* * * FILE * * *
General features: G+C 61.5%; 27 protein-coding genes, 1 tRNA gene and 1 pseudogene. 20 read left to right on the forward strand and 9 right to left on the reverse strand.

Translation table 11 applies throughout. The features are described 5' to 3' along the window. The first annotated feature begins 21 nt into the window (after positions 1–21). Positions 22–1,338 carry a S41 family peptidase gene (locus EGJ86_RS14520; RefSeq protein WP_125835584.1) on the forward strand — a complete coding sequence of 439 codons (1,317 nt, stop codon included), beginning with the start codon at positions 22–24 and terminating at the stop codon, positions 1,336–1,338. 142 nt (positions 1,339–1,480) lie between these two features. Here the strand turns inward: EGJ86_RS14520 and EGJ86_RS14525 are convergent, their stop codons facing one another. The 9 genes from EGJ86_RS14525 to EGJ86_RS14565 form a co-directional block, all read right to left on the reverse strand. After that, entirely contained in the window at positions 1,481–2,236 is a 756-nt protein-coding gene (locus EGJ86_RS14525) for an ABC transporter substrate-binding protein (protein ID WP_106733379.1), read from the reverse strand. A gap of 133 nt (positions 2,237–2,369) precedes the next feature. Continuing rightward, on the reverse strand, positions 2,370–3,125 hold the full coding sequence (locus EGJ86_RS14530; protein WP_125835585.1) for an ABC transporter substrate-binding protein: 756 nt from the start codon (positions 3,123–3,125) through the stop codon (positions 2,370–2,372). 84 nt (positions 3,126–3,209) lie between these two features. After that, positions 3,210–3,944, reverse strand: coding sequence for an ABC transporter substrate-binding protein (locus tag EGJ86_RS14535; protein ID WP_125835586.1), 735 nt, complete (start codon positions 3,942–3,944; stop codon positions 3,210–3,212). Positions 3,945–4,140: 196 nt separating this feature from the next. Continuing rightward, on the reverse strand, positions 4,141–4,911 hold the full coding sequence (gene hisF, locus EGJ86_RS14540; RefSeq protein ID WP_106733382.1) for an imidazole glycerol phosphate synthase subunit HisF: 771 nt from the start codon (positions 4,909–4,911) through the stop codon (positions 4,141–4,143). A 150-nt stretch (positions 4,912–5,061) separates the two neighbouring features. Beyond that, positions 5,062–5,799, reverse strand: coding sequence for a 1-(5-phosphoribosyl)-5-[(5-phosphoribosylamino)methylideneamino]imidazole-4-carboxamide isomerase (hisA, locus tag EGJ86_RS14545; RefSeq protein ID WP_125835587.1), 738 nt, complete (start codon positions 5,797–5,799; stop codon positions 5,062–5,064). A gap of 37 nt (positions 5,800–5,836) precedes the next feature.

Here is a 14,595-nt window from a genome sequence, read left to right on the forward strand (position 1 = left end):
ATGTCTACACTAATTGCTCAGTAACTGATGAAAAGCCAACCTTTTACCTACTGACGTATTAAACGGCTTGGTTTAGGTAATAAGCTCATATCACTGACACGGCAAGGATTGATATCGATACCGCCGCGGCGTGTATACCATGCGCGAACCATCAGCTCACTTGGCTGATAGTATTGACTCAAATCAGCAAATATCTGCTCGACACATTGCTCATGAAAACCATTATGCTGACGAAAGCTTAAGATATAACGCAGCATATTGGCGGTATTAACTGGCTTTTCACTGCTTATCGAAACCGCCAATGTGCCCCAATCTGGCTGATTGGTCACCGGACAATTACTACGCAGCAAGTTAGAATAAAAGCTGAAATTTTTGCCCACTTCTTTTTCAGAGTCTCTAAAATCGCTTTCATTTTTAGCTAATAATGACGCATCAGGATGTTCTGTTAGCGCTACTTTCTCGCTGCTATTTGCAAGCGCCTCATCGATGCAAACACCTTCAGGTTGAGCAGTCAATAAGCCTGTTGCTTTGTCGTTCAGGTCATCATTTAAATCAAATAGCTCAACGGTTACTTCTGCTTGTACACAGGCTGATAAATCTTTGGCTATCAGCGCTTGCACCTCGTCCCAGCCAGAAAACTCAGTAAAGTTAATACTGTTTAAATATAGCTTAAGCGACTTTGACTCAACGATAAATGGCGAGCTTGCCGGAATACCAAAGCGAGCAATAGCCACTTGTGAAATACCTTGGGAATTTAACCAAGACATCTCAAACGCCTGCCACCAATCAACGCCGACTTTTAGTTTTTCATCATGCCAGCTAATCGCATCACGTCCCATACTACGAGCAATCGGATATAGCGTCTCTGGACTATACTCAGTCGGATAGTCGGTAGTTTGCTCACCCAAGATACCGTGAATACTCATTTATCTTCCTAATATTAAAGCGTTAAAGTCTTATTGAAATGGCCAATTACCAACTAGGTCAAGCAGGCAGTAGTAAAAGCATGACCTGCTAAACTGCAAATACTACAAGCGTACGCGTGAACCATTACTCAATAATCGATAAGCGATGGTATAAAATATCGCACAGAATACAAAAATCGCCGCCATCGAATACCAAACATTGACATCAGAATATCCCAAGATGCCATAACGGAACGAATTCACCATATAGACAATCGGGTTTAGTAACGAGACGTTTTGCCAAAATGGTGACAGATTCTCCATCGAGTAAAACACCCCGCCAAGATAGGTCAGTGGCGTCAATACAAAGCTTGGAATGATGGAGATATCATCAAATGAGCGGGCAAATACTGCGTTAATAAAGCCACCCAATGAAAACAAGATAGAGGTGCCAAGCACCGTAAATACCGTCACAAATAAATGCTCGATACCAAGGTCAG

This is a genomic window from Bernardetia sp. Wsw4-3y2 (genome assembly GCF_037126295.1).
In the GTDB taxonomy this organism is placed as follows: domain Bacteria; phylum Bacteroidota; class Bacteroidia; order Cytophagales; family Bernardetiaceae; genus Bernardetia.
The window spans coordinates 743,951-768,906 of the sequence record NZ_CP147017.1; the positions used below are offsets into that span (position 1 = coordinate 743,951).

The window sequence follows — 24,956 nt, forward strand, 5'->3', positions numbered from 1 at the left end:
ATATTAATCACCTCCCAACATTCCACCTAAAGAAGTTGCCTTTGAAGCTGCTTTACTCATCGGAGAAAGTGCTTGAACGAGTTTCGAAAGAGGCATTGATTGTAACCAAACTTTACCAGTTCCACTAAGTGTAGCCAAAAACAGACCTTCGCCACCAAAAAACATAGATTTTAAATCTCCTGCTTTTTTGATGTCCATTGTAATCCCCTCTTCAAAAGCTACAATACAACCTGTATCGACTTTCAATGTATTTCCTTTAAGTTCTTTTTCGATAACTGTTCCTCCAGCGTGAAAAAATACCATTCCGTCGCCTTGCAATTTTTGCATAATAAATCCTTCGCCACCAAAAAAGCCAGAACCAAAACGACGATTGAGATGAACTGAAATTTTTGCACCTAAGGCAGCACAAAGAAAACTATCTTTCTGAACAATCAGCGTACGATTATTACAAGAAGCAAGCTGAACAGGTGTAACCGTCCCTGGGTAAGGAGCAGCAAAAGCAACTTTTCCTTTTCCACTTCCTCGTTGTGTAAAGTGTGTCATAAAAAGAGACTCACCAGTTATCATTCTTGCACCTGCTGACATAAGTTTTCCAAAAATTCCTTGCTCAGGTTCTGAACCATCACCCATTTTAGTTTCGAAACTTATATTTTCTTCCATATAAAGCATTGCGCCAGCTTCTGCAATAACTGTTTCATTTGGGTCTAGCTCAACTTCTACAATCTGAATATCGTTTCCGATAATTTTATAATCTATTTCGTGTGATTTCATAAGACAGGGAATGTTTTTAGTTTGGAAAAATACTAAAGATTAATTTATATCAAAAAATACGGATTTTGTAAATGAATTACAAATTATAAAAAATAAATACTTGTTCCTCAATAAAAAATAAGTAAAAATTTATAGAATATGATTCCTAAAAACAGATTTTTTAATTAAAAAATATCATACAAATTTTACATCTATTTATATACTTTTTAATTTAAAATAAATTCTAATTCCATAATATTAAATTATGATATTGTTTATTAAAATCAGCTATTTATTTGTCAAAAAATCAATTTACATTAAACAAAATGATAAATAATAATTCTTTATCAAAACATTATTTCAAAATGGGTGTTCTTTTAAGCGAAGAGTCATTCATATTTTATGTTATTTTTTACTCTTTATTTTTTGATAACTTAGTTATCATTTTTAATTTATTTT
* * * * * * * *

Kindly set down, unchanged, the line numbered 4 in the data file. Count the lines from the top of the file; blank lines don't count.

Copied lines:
ATGTCTACACTAATTGCTCAGTAACTGATGAAAAGCCAACCTTTTACCTACTGACGTATTAAACGGCTTGGTTTAGGTAATAAGCTCATATCACTGACACGGCAAGGATTGATATCGATACCGCCGCGGCGTGTATACCATGCGCGAACCATCAGCTCACTTGGCTGATAGTATTGACTCAAATCAGCAAATATCTGCTCGACACATTGCTCATGAAAACCATTATGCTGACGAAAGCTTAAGATATAACGCAGCATATTGGCGGTATTAACTGGCTTTTCACTGCTTATCGAAACCGCCAATGTGCCCCAATCTGGCTGATTGGTCACCGGACAATTACTACGCAGCAAGTTAGAATAAAAGCTGAAATTTTTGCCCACTTCTTTTTCAGAGTCTCTAAAATCGCTTTCATTTTTAGCTAATAATGACGCATCAGGATGTTCTGTTAGCGCTACTTTCTCGCTGCTATTTGCAAGCGCCTCATCGATGCAAACACCTTCAGGTTGAGCAGTCAATAAGCCTGTTGCTTTGTCGTTCAGGTCATCATTTAAATCAAATAGCTCAACGGTTACTTCTGCTTGTACACAGGCTGATAAATCTTTGGCTATCAGCGCTTGCACCTCGTCCCAGCCAGAAAACTCAGTAAAGTTAATACTGTTTAAATATAGCTTAAGCGACTTTGACTCAACGATAAATGGCGAGCTTGCCGGAATACCAAAGCGAGCAATAGCCACTTGTGAAATACCTTGGGAATTTAACCAAGACATCTCAAACGCCTGCCACCAATCAACGCCGACTTTTAGTTTTTCATCATGCCAGCTAATCGCATCACGTCCCATACTACGAGCAATCGGATATAGCGTCTCTGGACTATACTCAGTCGGATAGTCGGTAGTTTGCTCACCCAAGATACCGTGAATACTCATTTATCTTCCTAATATTAAAGCGTTAAAGTCTTATTGAAATGGCCAATTACCAACTAGGTCAAGCAGGCAGTAGTAAAAGCATGACCTGCTAAACTGCAAATACTACAAGCGTACGCGTGAACCATTACTCAATAATCGATAAGCGATGGTATAAAATATCGCACAGAATACAAAAATCGCCGCCATCGAATACCAAACATTGACATCAGAATATCCCAAGATGCCATAACGGAACGAATTCACCATATAGACAATCGGGTTTAGTAACGAGACGTTTTGCCAAAATGGTGACAGATTCTCCATCGAGTAAAACACCCCGCCAAGATAGGTCAGTGGCGTCAATACAAAGCTTGGAATGATGGAGATATCATCAAATGAGCGGGCAAATACTGCGTTAATAAAGCCACCCAATGAAAACAAGATAGAGGTGCCAAGCACCGTAAATACCGTCACAAATAAATGCTCGATACCAAGGTCAG